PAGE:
Jack Teixeira’s charges in full: ‘Top secret’ access, leak searches and the Espionage Act
Criminal charges filed against Jack Teixeira, the man alleged to have leaked sensitive US defence documents, shed new light on his access to classified documents, his career in the military, and the timeline of events leading up to his arrest on 13 April.
Mr Teixeira, a 21-year-old member of the Massachusetts Air National Guard, now faces one count of “unauthorised retention and transmission of national defense information”, as well as one count of “unauthorised removal and retention of classified documents or material”.
Together, the charges carry a maximum sentence of 15 years’ imprisonment.
The documents, which were reportedly shared to an online gaming chatroom, included detailed information about the war in Ukraine, as well as US intelligence regarding other allies and adversaries across the globe.
While US officials have so far not provided details about the investigation and the scope of the leak, court documents filed on Friday offer a glimpse into Mr Teixeira’s life and how the leak is alleged to have taken place.
This is what the charging document says.
Documents first posted in December
The criminal complaint against Mr Teixeira includes an affidavit written by an FBI special agent who specialises in counter-intelligence and espionage matters.
In the affidavit, FBI Special Agent Patrick Lueckenhoff says an individual using a username later linked to Mr Teixeira through payment records began posting what appeared to be classified information in December 2022.
The posts were made on a Discord chat server devoted to the discussion of geopolitical affairs, the affidavit says.
In January, the affidavit says photographs of documents which “contained what appeared to be classification markings on official US government documents” were posted.
An unnamed social media user, identified only as User 1, told the FBI that one of the documents posted in the initial tranche “described the status of the Russia-Ukraine” conflict, including troop movements on a particular day.
The affidavit describes the document as “based on sensitive US intelligence, gathered through classified sources and methods”.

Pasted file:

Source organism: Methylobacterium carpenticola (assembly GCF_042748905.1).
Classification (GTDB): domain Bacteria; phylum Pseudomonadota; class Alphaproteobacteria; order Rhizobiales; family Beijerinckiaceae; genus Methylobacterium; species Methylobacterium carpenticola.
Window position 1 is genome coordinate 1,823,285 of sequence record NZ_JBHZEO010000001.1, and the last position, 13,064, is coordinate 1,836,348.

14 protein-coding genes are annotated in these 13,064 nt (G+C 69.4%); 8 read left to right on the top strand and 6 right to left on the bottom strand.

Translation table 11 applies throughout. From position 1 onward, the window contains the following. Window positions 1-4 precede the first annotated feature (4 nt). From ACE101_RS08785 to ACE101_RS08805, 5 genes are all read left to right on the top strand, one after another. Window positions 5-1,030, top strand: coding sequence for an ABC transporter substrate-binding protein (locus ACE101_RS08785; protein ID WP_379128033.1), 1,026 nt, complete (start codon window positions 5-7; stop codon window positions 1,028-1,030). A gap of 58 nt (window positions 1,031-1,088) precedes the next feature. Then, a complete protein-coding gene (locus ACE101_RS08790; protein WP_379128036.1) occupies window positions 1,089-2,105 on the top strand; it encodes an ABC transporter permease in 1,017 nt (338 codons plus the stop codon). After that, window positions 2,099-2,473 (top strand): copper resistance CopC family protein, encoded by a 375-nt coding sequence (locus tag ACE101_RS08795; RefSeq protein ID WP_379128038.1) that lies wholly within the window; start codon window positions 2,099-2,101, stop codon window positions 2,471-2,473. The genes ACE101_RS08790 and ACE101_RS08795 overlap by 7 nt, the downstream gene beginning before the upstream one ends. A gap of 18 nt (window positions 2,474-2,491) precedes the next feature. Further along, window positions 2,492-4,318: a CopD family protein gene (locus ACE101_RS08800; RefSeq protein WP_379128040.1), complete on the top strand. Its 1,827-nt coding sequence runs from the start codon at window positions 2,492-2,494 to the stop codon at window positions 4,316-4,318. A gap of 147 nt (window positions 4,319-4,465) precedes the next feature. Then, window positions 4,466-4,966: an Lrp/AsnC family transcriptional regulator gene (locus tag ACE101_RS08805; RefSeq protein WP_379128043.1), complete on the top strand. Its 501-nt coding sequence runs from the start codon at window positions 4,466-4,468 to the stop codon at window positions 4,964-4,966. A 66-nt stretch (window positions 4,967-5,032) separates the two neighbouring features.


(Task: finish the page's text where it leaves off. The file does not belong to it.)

Its “top secret” classification meant that its disclosure could cause “exceptionally grave damage” to national security, the affidavit notes.
User 1 also told the FBI that Mr Teixeira said he had “become concerned that he may be discovered making the transcriptions of text in the workplace, so he began taking the documents to his residence and photographing them”.
Photographs of some of the leaked documents reviewed by BBC News appear to have been taken at a residential address. In several, a kitchen countertop and floor tiles are clearly visible, while in others various personal items can be seen on a desk.
Mr Teixeira had ‘top secret’ clearance
The court documents show that Mr Teixeira enlisted in the Air National Guard in September 2019. He is currently an E-3/airman first class – a relatively low rank – and as of February was listed as a “Cyber Defense Operations Journeyman”.
In 2021, he was granted a “top secret” security clearance. The same year, he was also given “sensitive compartmented access” to other classified US government programmes.
To get this clearance, he would have been required to sign a lifetime, binding non-disclosure agreement “in which he would have had to acknowledge that unauthorised disclosure of protected information could result in criminal charges”.
Mark Zaid, a national security lawyer who frequently works on cases involving classified information, told BBC News it would not be unusual for someone as young as Mr Teixeira to have access to classified documents such as the ones that were leaked online.
“There are a lot of people that age who have access to classified information, particularly in the National Guard,” Mr Zaid said. “The issue is more of why did he have access to documents that he likely had no need to know.”
As an airman assigned to cyber transport systems, Mr Teixeira’s work meant that he was responsible for helping operate the Air Force’s global communications network.
Mr Zaid said that this role would have given Mr Teixeira access to the Joint Worldwide Intelligence Communications System, or JWICS, which he described as a “library of information” regarding US intelligence.
A search for the word ‘leak’
The criminal complaint also alleges Mr Teixeira used his government computer to search for intelligence reporting for the word “leak” on 6 April – the same day as the first public reporting about the leak.
“Accordingly, there is reason to believe that Teixeira was searching for classified reporting regarding the US intelligence community’s assessment of the identity of the individual who transmitted classified national defense information,” the document adds.
Charged under the Espionage Act
The charges also show that Mr Teixeira’s criminal charge stems, in part, from the Espionage Act.
Specifically, his first charge is under a statute that calls for a prison term of up to 10 years – as well as fines – for anyone who “copies, takes, makes or obtains or attempts to copy, take, make or obtain” a variety of government documents.
This information, the statute notes, “could be used to the injury of the United States of to the advantage of any foreign nation”.
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